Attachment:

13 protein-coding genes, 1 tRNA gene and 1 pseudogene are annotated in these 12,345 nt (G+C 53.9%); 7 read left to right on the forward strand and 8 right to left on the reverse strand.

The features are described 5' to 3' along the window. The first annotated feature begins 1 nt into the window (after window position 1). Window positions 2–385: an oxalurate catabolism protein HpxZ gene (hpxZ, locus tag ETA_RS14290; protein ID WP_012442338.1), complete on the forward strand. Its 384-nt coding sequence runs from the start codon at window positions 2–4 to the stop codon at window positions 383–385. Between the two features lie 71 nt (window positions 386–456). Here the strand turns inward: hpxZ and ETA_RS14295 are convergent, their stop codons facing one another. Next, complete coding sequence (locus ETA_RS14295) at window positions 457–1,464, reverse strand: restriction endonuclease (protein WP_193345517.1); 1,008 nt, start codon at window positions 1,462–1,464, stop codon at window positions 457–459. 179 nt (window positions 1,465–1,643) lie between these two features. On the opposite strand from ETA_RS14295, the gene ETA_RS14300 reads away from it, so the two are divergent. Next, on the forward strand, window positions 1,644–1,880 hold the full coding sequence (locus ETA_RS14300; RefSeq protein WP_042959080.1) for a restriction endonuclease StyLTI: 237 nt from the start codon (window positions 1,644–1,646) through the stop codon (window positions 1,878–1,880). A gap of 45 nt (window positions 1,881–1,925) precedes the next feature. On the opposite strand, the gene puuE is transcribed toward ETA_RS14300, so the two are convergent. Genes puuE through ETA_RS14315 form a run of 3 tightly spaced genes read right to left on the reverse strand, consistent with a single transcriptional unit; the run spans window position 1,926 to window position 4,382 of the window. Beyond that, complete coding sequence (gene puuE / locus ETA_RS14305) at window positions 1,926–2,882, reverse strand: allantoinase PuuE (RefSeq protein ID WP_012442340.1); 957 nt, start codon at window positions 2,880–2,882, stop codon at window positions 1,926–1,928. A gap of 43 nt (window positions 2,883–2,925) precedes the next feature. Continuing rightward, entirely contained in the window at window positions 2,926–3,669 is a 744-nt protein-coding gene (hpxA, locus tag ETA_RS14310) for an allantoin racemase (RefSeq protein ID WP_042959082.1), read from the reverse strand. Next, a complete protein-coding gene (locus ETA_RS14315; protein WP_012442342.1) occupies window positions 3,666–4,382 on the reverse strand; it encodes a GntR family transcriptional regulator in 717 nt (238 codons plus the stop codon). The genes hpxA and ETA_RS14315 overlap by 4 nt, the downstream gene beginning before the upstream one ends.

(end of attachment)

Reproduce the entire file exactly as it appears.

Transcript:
13 protein-coding genes, 1 tRNA gene and 1 pseudogene are annotated in these 12,345 nt (G+C 53.9%); 7 read left to right on the forward strand and 8 right to left on the reverse strand.

The features are described 5' to 3' along the window. The first annotated feature begins 1 nt into the window (after window position 1). Window positions 2–385: an oxalurate catabolism protein HpxZ gene (hpxZ, locus tag ETA_RS14290; protein ID WP_012442338.1), complete on the forward strand. Its 384-nt coding sequence runs from the start codon at window positions 2–4 to the stop codon at window positions 383–385. Between the two features lie 71 nt (window positions 386–456). Here the strand turns inward: hpxZ and ETA_RS14295 are convergent, their stop codons facing one another. Next, complete coding sequence (locus ETA_RS14295) at window positions 457–1,464, reverse strand: restriction endonuclease (protein WP_193345517.1); 1,008 nt, start codon at window positions 1,462–1,464, stop codon at window positions 457–459. 179 nt (window positions 1,465–1,643) lie between these two features. On the opposite strand from ETA_RS14295, the gene ETA_RS14300 reads away from it, so the two are divergent. Next, on the forward strand, window positions 1,644–1,880 hold the full coding sequence (locus ETA_RS14300; RefSeq protein WP_042959080.1) for a restriction endonuclease StyLTI: 237 nt from the start codon (window positions 1,644–1,646) through the stop codon (window positions 1,878–1,880). A gap of 45 nt (window positions 1,881–1,925) precedes the next feature. On the opposite strand, the gene puuE is transcribed toward ETA_RS14300, so the two are convergent. Genes puuE through ETA_RS14315 form a run of 3 tightly spaced genes read right to left on the reverse strand, consistent with a single transcriptional unit; the run spans window position 1,926 to window position 4,382 of the window. Beyond that, complete coding sequence (gene puuE / locus ETA_RS14305) at window positions 1,926–2,882, reverse strand: allantoinase PuuE (RefSeq protein ID WP_012442340.1); 957 nt, start codon at window positions 2,880–2,882, stop codon at window positions 1,926–1,928. A gap of 43 nt (window positions 2,883–2,925) precedes the next feature. Continuing rightward, entirely contained in the window at window positions 2,926–3,669 is a 744-nt protein-coding gene (hpxA, locus tag ETA_RS14310) for an allantoin racemase (RefSeq protein ID WP_042959082.1), read from the reverse strand. Next, a complete protein-coding gene (locus ETA_RS14315; protein WP_012442342.1) occupies window positions 3,666–4,382 on the reverse strand; it encodes a GntR family transcriptional regulator in 717 nt (238 codons plus the stop codon). The genes hpxA and ETA_RS14315 overlap by 4 nt, the downstream gene beginning before the upstream one ends.